Samsung’s CEO and Vice Chairman, Oh-Hyun Kwon, came under fire during the “unprecedented crisis,” leading to his decision to step down from his position. According to the Consumerist, the embattled CEO left his post believing “that the time had come for the company to start anew, with a new spirit and young leadership to better respond to challenges arising from the rapidly changing IT industry.”
8. 2010 Toyota Lethal Gas Pedal Crisis ― $1.6 Billion
We all like to speed sometimes, but some Toyota drivers found they had no choice in the matter; in 2010, several Toyota models experienced accelerator pedals that stuck, causing accidents and panic. With horrifying stories cropping up all over, Toyota was eventually forced to come clean. This led to the recall of an astonishing 7.5 million automobiles, costing the company and its retailers an estimated $54 million per day in lost sales in January of 2010, according to Motor Trend.
However, there was more than just a financial cost to the crisis; the accelerator pedal issue caused the deaths of 89 people and the injury of 57 more. Toyota paid a settlement of $1.2 billion to the U.S. government after a four-year criminal investigation, as well as a $16.4 million fine for its slow response time with the recall, according to Reuters. Toyota’s stock price also took a hit, dropping 20% in the month following the crisis, according to the Kellogg School of Management.
Given the lethal ramifications of Toyota’s negligence, the company got off quite easy. In a report by ABC News, FBI Assistant Director George Venizelos said that “not only did Toyota fail to recall cars with problem parts, but they continued to manufacture new cars with the same parts they already knew were deadly.” At nearly any other company, the CEO would have lost his or her job, but not at the unremorseful Toyota. Still, leadership is shaky with tremors of the scandal still rippling through the company.
9. 2018 Facebook Data Breach ― Estimated $1.6 Billion
It’s difficult to fathom why the world’s largest social media platform — with earnings in the billions — would be desperate enough to sell users’ data illegally. In 2018, however, a third-party personality quiz was distributed on Facebook that collected personal information from 87 million users, which was then sold to British political consulting firm Cambridge Analytica, according to CNBC.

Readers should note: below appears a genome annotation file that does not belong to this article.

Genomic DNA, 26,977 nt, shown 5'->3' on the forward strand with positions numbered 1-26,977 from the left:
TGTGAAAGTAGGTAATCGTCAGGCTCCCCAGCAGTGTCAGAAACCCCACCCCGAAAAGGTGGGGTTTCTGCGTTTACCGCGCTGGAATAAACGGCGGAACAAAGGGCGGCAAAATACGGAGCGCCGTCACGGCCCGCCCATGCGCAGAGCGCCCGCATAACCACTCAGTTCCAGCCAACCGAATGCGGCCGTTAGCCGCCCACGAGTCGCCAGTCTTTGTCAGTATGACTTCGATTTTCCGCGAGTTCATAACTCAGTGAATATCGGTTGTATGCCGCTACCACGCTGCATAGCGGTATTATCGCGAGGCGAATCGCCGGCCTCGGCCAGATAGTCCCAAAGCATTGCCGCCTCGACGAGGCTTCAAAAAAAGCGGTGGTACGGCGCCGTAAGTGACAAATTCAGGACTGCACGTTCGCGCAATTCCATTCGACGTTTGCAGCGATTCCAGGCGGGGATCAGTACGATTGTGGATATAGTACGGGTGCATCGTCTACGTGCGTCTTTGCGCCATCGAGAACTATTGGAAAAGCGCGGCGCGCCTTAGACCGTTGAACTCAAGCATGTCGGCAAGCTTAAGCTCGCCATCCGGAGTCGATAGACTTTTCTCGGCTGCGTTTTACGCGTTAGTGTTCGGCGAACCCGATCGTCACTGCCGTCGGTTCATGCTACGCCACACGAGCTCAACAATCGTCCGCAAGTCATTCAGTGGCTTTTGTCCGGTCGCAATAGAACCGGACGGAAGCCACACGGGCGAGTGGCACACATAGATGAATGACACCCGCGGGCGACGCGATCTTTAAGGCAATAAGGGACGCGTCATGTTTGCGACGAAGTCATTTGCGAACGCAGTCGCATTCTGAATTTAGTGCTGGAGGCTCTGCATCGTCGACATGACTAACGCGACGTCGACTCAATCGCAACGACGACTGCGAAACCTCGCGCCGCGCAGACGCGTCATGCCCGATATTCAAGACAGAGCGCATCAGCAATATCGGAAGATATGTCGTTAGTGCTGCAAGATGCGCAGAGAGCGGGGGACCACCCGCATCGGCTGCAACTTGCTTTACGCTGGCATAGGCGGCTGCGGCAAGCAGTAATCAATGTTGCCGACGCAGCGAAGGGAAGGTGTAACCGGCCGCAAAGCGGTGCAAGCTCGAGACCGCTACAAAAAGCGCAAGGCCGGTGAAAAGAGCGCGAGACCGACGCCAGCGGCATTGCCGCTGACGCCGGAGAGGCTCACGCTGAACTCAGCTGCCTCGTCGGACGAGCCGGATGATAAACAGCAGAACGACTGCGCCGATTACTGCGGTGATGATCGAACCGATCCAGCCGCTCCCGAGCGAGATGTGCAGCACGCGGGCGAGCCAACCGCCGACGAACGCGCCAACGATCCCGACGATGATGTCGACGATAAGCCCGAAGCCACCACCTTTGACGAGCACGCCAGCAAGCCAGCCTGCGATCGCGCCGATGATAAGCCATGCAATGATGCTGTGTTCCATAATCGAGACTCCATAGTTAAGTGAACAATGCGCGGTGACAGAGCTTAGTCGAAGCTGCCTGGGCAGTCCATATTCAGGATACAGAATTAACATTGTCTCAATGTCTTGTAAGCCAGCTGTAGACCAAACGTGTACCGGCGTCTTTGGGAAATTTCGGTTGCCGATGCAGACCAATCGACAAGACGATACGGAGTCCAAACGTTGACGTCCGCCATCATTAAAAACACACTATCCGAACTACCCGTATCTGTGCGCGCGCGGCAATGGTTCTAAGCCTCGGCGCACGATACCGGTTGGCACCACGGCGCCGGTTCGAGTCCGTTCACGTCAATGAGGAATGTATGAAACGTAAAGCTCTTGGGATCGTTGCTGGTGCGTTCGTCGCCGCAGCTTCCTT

This isn’t Facebook’s first data breach, but it is one its most expensive. Legal fees following the breach discovery clocked in at around $1.63 billion. In addition to legal fees, Facebook saw a large drop in their share price, down 7.25% in just one day following the news and down 24% for the year. These drops are evidence investors were worried about the future of Facebook and its ongoing legal battles due to breaches, according to VentureBeat.
With Facebook drowning in bad press, the company’s Chief Security Officer, Alex Stamos, announced his decision to leave Facebook in 2018, according to The New York Times. More recently, Recode caught Mark Zuckerberg claiming that he should be the one to take the blame for the breach. It’s clear, however, that he has no plans to walk away from Facebook.
10. 2017 United Airlines Passenger Abuse ― $1.4 Billion
The airline industry is always seeking to beat out the competition. However, in 2017, United beat its own passenger instead. The incident sparked countless headlines and dropped United’s value by more than $1 billion in one day. The $1.4 billion drop in market cap isn’t the only cost United incurred from the event. The abused passenger is said to have received a settlement of $140 million for injuries that included a concussion, a broken nose, and broken teeth.
Beyond the incident itself, United continued to play the bully with insensitive responses to the press on the subject. It took many tries before CEO Oscar Muñoz let loose with an apology for having to “re-accommodate” the abused passenger, according to INC. Since his initial response and a drop in stock, Muñoz has changed his tune, although the public has had a hard time believing the once cold-hearted CEO is suddenly empathetic.
Muñoz also never apologized for the behavior of his staff on the flight and has stated that no one at United will be fired for the incident. Following the event, however, United released a filing that removes Munoz’s potential for future appointment as chairman of the board. With fierce competition, United will likely continue to pay for its complete disregard for passengers as people opt for other airlines.
PR fiascos often make headlines for only a brief period of time, although they continue to impact companies well after their names drop from front-page news. While it seems some companies never learn, increasing costs will eventually make them think twice before putting their reputation and profits on the line for short-term, morally questionable gains.